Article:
My wife recently lost an uncle that lived in the same house he was born in. Purchasing the house from his mothers estate, all the original home furnishings stayed with the home . There are some neat facets to the story, my own father had a milk route in the late 20's and early 30's and delivered milk to my mother-in-laws front door when she was just a little girl right in this very house. Of course, the uncle in the story was just a little boy at that time. He grew up to join the Army during WW II and was one of the surviving members of the second wave to land on Normandy beach.
Never marrying, staying in his childhood home and of course being extremely frugal from living through the Great Depression he never threw anything away that may have a use someday and never wasted money on many new appliances.
In the bright sunlight the original decal can be read: GENEVA VACUUM WASHER Manufactured in Ste. Genevieve, Mo. Very faded though.
The old Geneva was replaced with this new Maytag probably sometime in the 50's (?) and was still in use up to his recent death.
The rear panel slides straight up allowing access to the entire mechanical end to the machine.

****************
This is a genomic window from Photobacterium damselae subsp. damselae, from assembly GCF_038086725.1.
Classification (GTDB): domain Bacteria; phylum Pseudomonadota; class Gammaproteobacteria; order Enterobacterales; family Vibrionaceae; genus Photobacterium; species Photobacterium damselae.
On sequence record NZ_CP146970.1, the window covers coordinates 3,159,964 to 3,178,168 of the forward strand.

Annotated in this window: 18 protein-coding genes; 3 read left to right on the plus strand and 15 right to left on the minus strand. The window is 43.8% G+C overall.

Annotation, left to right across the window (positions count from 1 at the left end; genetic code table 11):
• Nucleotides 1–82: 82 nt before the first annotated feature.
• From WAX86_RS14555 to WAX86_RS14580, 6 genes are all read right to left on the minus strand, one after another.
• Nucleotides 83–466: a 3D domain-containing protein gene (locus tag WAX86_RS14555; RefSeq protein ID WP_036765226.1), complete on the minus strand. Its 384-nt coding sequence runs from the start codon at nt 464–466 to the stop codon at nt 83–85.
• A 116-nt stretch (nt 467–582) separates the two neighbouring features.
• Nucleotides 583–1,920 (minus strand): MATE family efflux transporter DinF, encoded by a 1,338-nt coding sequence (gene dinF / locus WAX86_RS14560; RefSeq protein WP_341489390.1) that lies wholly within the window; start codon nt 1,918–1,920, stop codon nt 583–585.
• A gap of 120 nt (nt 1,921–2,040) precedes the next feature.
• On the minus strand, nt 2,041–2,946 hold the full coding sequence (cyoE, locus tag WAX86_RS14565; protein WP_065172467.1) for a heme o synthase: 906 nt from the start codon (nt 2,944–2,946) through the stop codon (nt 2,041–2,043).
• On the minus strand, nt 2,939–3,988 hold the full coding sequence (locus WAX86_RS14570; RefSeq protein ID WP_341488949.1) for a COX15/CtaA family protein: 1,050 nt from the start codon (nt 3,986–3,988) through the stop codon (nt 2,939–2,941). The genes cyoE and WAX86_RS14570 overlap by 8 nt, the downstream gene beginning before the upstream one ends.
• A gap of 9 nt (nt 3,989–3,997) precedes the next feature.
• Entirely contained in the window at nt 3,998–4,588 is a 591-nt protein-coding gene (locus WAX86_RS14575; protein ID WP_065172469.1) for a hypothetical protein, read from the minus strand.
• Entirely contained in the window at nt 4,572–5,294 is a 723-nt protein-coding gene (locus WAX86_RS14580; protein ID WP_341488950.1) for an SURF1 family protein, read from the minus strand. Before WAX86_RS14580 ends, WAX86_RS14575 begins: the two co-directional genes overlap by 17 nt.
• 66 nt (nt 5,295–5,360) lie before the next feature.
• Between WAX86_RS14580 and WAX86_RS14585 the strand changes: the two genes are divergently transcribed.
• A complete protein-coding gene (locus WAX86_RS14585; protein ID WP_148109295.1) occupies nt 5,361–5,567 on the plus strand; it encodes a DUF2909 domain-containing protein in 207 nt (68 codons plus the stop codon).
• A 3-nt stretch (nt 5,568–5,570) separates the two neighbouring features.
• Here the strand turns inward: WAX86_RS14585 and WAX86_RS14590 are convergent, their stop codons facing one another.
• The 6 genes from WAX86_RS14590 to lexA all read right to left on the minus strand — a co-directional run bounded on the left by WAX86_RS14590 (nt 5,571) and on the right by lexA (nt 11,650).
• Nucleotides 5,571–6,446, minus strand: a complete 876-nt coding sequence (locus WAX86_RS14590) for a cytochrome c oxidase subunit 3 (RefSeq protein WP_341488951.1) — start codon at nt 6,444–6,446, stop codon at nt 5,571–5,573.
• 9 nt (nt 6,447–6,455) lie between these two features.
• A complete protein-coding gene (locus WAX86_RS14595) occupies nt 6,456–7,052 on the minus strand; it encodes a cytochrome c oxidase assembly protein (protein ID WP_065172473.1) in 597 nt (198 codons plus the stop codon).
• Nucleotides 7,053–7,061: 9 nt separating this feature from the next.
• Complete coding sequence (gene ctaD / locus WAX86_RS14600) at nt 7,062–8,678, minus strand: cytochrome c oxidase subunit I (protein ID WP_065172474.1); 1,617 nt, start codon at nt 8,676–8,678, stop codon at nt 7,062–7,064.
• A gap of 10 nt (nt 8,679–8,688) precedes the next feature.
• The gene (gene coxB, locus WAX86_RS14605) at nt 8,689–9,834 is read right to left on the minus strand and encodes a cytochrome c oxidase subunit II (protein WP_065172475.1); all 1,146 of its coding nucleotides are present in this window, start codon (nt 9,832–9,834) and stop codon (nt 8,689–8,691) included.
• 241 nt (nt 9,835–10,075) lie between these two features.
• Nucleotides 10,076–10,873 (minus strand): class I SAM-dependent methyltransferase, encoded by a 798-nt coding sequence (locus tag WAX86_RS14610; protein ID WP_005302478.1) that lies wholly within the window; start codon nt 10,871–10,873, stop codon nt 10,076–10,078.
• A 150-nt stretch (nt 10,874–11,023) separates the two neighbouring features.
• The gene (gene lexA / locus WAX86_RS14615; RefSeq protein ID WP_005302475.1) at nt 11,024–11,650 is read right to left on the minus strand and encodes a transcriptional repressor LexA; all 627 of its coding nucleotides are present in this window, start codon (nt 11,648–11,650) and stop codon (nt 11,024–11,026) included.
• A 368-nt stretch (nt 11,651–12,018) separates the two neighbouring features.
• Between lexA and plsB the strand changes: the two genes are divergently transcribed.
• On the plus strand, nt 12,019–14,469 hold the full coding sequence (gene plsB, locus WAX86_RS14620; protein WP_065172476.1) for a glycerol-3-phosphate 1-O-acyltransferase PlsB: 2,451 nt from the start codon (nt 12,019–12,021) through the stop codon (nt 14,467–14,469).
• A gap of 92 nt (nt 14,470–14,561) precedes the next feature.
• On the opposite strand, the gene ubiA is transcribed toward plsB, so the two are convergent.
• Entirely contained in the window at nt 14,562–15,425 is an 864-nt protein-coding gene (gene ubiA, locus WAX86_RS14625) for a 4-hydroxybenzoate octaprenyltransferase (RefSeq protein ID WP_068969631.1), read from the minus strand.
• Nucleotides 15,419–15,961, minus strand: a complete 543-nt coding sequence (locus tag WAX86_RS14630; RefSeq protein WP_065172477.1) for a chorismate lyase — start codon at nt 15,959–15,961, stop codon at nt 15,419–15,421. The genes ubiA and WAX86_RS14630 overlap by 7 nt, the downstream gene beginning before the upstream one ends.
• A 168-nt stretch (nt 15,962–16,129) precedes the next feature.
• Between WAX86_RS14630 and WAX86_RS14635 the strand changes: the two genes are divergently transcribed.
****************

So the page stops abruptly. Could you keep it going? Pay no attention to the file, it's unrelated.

Easily seen is the copper wash tub, oval in design. A closer look reveals a counterweight hanging from the top shaft, almost like a pendelum...The counterweight is about 15 pounds of solid brass.
Looking a tad bit closer, you can see that every component in the underbelly is solid brass...The gears, the shafts and the transmission housing. Even the large pipe that houses a vertical steel driveshaft that drives the wringer is brass. Not brass tubing, brass pipe that's 1/4" thick !! The springs are steel, enclosed in the brass turnbuckle.
Still having the copper lid after all these years, it has protected the stainless steel components inside the wash tub very well.
This rocker arm holds the inverted bells that churn up and down trapping air if the level was a little low and creating the "suction" actions that gave it the name of "VACUUM WASHER". This would be engaged by moving the brass lever on the side of the machine forward or backwards.
Putting it in neutral, the one side is just pushed down to show its action...
Then raised to show the other side in operation. The motor bearings are a bit tight, so for now it won't run but that will change sooner or later.
The mechanical arm and the rollers move quite easily by rotating the arm on the lower shaft by hand, but with water and clothing in the tub I'm sure there is a great deal more resistance. It's a little loud with the bells banging on the sides of the washtub while empty too.
Now, you know you can rarely have something sit in one spot for 60 years without a vagabond setting up residence somewhere within....This little fellow looks a "little washed up"....don't you agree? :lol: :lol:
I can say never have I ever seen a washing machine like this one...anyone remember these or have a similar one?